I have not been a fan of Martha Argerich in the past. To my ear, she usually plays like an adolescent boy: fast and loud. But I bought this recording based on the review by another customer who wrote: "If you like your Mozart `soft and pretty,' this recording is not for you . . . this is robust, vigorous stuff." This I found enticing. For my taste, too many keyboardists approach Mozart's music as if it were made out of cotton candy, rendering it limp, effete and precious, when it is anything but.
Alas, this recording was not a pleasant surprise that could change my mind. I bought the album primarily for the K. 448 Sonata in D Major, which is probably my favorite Mozart composition of all, and not just among his keyboard works. My overall impression of the performance given by Argerich and Rabinovitch was merely one of speed. I can imagine that just before the recording machine was turned on, one of them yelled, "Watch how fast we can play this sucker!" Now, I recognize that often adding a bit of speed can heighten the excitement quotient of a work--Gardiner's recording of Beethoven's Fifth Symphony was such a revelation, or Bernstein's performance of the overture to Rossini's "Semiramide." But beyond a certain point, it becomes a case of diminishing returns, and for me this recording crosses that point. Too often the gorgeous details of Mozart's filigree are lost, and we are left with only a harmonic rhythm, the notes obscured into a blur. It's a bit like trying to appreciate an engraving by Hogarth while riding past it on a galloping horse. Perhaps Argerich would be more sympathetic in a recording of Czerny's Velocity Studies.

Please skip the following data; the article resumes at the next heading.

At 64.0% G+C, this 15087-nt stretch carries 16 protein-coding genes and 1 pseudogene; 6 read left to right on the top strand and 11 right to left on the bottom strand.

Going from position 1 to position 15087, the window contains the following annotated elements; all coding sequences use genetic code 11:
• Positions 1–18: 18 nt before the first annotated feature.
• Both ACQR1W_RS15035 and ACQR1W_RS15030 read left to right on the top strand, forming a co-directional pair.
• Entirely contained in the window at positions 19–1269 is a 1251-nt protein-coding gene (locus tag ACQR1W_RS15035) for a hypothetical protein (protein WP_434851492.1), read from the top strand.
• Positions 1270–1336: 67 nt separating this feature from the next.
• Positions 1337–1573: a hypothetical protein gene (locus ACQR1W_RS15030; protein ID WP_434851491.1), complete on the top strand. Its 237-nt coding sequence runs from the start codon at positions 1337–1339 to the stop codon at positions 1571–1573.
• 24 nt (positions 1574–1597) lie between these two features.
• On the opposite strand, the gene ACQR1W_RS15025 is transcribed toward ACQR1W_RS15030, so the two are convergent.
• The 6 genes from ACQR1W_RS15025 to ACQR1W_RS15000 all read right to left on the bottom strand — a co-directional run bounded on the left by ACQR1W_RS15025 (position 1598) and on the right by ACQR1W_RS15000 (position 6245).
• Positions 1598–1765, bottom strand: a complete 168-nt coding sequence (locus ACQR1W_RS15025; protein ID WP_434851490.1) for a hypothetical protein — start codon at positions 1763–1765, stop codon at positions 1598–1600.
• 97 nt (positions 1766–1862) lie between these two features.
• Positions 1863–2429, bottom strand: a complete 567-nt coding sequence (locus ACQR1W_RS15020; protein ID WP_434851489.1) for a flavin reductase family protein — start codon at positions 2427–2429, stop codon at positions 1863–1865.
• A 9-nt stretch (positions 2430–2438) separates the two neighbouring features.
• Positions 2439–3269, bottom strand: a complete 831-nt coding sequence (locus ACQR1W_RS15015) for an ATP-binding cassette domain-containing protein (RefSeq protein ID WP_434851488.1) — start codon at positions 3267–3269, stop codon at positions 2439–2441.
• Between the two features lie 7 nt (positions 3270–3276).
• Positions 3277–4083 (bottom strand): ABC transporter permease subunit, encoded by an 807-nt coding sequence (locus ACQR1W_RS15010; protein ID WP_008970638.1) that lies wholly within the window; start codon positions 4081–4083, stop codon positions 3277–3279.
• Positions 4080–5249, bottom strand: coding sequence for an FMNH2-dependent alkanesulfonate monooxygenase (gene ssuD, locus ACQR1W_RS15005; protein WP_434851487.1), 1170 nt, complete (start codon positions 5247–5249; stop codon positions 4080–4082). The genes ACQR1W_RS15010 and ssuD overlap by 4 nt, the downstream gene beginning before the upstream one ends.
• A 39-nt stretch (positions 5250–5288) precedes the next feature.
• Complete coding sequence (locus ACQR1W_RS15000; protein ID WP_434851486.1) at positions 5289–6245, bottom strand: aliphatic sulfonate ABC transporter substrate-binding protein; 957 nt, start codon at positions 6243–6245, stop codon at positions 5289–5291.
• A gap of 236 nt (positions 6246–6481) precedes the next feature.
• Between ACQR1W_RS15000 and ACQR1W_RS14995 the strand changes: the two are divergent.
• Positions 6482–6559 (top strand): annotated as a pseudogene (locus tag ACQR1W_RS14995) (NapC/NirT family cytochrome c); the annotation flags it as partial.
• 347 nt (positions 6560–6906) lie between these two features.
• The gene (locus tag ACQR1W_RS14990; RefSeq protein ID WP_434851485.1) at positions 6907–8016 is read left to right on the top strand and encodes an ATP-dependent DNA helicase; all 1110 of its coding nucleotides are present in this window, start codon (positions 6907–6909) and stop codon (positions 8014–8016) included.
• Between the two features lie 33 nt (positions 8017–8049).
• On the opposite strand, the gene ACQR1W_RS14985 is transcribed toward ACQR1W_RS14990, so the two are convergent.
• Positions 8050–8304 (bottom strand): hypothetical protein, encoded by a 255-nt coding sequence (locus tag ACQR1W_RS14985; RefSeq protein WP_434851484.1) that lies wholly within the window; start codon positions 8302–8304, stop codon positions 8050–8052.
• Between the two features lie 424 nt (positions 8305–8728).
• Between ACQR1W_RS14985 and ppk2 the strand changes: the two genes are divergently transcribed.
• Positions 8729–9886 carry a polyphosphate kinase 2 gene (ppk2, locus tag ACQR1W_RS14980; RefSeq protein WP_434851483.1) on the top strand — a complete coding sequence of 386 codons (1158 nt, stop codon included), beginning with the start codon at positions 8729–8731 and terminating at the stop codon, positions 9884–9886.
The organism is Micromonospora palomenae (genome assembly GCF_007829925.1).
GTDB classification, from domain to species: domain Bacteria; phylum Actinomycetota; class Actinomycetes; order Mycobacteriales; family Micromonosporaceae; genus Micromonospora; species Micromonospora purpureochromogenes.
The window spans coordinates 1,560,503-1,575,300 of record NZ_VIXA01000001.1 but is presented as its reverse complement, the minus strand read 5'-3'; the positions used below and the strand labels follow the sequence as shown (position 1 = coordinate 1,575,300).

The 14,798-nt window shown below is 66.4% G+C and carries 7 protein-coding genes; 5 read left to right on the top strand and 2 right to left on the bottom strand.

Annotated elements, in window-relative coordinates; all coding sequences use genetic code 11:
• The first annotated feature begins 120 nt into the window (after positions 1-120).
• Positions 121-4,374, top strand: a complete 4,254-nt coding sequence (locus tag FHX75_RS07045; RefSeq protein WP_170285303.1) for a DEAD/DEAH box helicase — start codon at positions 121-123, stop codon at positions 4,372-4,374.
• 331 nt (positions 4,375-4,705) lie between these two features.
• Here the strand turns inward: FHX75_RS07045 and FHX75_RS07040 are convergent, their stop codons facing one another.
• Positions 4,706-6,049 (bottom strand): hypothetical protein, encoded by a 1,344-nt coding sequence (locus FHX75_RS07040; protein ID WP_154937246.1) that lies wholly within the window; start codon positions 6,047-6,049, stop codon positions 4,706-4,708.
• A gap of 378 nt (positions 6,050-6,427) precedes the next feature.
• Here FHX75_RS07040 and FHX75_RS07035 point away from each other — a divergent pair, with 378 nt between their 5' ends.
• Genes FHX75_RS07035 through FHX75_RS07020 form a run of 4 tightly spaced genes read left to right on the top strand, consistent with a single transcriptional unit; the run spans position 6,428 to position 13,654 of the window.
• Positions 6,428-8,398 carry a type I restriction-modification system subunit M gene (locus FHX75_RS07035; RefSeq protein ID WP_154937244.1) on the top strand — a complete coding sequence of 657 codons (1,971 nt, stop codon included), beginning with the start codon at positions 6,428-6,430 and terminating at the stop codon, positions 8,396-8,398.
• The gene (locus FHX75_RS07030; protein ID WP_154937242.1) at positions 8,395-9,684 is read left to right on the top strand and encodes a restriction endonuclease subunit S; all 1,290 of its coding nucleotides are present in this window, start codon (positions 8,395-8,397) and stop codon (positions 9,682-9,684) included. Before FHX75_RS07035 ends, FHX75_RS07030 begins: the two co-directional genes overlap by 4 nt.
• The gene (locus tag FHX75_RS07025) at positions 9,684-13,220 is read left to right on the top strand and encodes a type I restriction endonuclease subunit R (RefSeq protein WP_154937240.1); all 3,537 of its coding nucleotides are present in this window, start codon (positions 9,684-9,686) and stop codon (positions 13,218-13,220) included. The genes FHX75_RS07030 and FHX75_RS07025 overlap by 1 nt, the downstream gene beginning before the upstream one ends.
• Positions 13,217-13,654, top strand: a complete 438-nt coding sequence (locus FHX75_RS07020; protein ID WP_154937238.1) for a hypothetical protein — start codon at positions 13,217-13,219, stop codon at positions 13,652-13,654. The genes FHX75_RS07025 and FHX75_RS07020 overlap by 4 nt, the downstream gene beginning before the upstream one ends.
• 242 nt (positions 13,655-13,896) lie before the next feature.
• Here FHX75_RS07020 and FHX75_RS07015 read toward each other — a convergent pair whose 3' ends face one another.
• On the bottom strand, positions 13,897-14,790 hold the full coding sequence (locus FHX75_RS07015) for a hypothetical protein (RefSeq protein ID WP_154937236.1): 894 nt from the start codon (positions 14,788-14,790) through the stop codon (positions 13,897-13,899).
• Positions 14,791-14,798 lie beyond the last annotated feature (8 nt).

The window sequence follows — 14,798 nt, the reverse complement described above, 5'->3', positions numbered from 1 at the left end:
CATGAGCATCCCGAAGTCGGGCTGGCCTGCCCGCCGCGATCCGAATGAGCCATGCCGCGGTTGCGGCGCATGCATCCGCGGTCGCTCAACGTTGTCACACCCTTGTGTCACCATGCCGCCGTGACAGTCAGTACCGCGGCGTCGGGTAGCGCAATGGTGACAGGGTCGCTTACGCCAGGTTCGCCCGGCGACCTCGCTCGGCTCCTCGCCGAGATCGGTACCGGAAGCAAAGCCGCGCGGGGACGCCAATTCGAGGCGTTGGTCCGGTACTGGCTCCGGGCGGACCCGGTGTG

In addition, both musicians indulge in musical gimmicks and mannerisms that are distracting--awkward pauses, sudden shifts of tempo, anachronistic interpolations, all calculated to draw attention to the performers rather than the music they are playing. If you are a devoted fan of Argerich--and I know they are legion; perhaps I am alone in my feelings--you will want this album. If you are a fan of Mozart, I suggest you look elsewhere.